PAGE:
parents and educators to come together to emphasize the importance of oral health as part of a child's overall physical and emotional development. Colgate’s performance and company’s strategy for the business. divestitures. We will also act in a responsible manner with respect to the environmental protection of the lands under our management and ownership. including samples. as well as the protection of the environment. The Colgate top management met up with the Analyst community in Mumbai yesterday to discuss FY03 results. SLOWDOWN IN INDUSTRY The oral care market degrew by 9% in 2002-03 in value terms. and entry into joint ventures. conducted regularly across the country to promote preventive dental health care. 7. Education is imparted with the aid of audio-visuals and printed literature created by the company.8% decline. An analysis of the degrowth trend revealed that almost 69% of the drop in urban consumption was due to decline in consumption of toothpaste. In the . India children in primary schools receive instructions in dental care from members of the dental profession nominated by the Indian Dental Association.2%. while 31% was attributed to partial shift of consumers from toothpaste to toothpowder. are also distributed by the company to encourage the practice of oral hygiene.Colgate also has launched its first-ever online school curriculum featuring fun and entertaining activities. health and safety issues in all significant business transactions.Colgate-Palmolive is committed to the health and safety of our employees and the communities in which we operate. civic leaders and most importantly. BRIGHT FUTURES” The Colgate Bright Smiles. We will establish and maintain programs for the operation and design of our facilities that meet or exceed applicable environmental. Under this Program conducted by Colgate-Palmolive. Business: Colgate-Palmolive will consider environmental. Free dental health care packs. Managing Director Graeme Dalziel made a detailed presentation on the oral care category. This Program also encourages dental professionals. Teachers Training Program is an integral part of the School Dental Health Program. health and safety laws and regulations. Bright Futures Oral Health Educational Program worldwide was developed to teach children positive oral health habits of basic hygiene. The urban toothpaste market witnessed a 3. diet and physical activity. public health officials. “COLGATE'S BRIGHT SMILES. discontinuance of operations. including acquisitions. while the rural market degrew by 6.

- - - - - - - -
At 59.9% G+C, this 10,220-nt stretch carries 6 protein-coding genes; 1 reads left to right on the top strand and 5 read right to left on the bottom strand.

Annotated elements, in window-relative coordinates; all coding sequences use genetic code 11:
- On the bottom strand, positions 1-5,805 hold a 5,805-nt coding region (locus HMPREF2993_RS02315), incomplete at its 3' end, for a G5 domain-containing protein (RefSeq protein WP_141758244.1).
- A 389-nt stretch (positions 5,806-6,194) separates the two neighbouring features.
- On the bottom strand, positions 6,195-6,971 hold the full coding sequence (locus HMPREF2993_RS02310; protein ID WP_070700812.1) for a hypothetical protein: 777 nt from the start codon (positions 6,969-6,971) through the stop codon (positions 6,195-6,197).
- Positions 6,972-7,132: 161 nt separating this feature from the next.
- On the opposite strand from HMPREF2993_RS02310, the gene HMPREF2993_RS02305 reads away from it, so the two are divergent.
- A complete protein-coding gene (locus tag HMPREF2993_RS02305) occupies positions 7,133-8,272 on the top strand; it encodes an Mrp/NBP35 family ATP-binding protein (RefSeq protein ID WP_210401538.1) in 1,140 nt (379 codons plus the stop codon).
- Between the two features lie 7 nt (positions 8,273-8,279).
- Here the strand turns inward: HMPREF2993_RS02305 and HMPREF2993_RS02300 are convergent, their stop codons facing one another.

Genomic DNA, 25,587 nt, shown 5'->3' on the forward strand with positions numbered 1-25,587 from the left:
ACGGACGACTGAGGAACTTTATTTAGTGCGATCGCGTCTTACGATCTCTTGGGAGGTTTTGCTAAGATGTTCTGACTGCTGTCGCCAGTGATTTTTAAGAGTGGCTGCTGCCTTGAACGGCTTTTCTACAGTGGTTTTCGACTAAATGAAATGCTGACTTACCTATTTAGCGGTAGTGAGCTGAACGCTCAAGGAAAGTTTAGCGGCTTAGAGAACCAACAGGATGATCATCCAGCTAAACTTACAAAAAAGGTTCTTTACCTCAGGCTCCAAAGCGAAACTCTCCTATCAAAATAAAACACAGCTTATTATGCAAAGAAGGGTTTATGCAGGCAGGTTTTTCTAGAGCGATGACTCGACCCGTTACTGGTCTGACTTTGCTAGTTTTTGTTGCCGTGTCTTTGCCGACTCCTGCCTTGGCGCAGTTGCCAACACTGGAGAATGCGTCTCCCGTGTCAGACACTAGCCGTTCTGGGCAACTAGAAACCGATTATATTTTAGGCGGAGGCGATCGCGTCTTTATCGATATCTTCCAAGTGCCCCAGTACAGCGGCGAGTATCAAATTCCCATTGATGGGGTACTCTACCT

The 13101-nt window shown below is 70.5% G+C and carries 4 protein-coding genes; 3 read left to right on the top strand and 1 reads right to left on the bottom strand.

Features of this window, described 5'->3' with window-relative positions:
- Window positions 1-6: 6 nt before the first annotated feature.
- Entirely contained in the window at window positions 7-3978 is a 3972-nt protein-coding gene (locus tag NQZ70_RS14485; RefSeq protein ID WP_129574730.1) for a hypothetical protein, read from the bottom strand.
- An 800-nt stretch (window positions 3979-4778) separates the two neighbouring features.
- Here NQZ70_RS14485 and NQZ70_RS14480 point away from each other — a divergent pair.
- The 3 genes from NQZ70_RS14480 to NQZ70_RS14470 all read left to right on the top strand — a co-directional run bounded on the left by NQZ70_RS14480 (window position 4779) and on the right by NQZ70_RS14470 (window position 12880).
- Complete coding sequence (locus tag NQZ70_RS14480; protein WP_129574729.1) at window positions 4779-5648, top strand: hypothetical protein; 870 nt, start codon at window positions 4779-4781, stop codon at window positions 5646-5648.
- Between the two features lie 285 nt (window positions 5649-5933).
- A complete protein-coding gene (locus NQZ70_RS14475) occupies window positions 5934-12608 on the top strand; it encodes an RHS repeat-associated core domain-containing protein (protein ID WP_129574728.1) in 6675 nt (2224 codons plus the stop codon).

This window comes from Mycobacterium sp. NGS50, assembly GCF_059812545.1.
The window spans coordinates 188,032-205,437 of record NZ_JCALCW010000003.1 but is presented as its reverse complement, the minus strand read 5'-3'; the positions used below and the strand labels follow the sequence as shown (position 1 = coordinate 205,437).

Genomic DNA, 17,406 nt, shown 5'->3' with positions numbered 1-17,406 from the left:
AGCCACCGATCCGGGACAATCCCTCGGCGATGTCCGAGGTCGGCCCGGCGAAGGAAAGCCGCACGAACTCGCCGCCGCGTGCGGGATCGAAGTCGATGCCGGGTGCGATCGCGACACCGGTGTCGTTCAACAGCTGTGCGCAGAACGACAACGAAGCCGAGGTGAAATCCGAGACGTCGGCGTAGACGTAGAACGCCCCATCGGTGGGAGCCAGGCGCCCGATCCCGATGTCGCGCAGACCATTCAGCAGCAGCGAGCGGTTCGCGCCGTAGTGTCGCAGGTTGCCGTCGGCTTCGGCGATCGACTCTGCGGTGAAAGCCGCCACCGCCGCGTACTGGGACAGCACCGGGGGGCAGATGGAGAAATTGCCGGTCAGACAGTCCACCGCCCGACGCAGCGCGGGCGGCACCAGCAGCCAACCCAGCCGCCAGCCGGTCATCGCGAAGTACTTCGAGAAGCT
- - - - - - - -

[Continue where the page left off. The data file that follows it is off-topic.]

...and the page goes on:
Toothpowder (+1.2%).3% in FY03. Over 9% of decline in volumes was attributed to consumers exiting from the category itself and moving back to traditional dentrifices. 6% of decline was due to partial shift to tooth powder. COLGATE IMPROVES MARKET SHARE Despite the slow down Colgate has managed to improve market share in all the three categories viz.1%) and Toothbrush. This is a major strategy change as compared to the promotion driven marketing being undertaken previously.85bn. Toothpaste (+1. Usage of hair oil is an everyday habit with 50% of the population out of which some perceive that massaging the head with hair oil has a cooling impact. reflecting that category ad spend have gone down significantly. More importantly. 67% of the decline was attributed to drop in consumption.4%) CHANGE IN MARKETING STRATEGY Colgate has taken an average price cut of 17% on its toothpaste brand portfolio. faster and better growth. The major positioning platforms for hair oil are purity. in a bid to spur volume growth in the category. Usage of hair oil is a typical Indian traditional habit. HLL'S NIHAR COCONUT OIL INTRODUCTION The hair oil market is huge. It is perceived to offer benefits of nourishment. Hair oil is a very Indian phenomenon. hair strengthening. where coconut oil and edible oil are interchangeably used. Although adspend in absolute terms has been lowered by 20% at Rs1. the size of the market is likely to be higher than estimated.1% in FY03 to 51. (+0. coconut oil and non-greasy perfumed oil. the market is growing at an impressive 6-7% in volume terms despite the high penetration level. hair . valued at Rs 6 bn. Coconut oil comprises 2/3 rd of the total market and the balance comprises the non-greasy perfumed oil. Colgate has managed to up its share of voice in the toothpaste category from 43.rural markets. and reduce the problem of falling hair. while almost 18% of decline was due to total shift to Toothpowder. The penetration of hair oil is fairly high at around 87% and evenly distributed among the urban and rural areas. There are two types hair oil available in the market. which failed to generate the anticipated growth. It is used as a conditioner and nourisher. Due to the varied consumption habits of consumers across the country.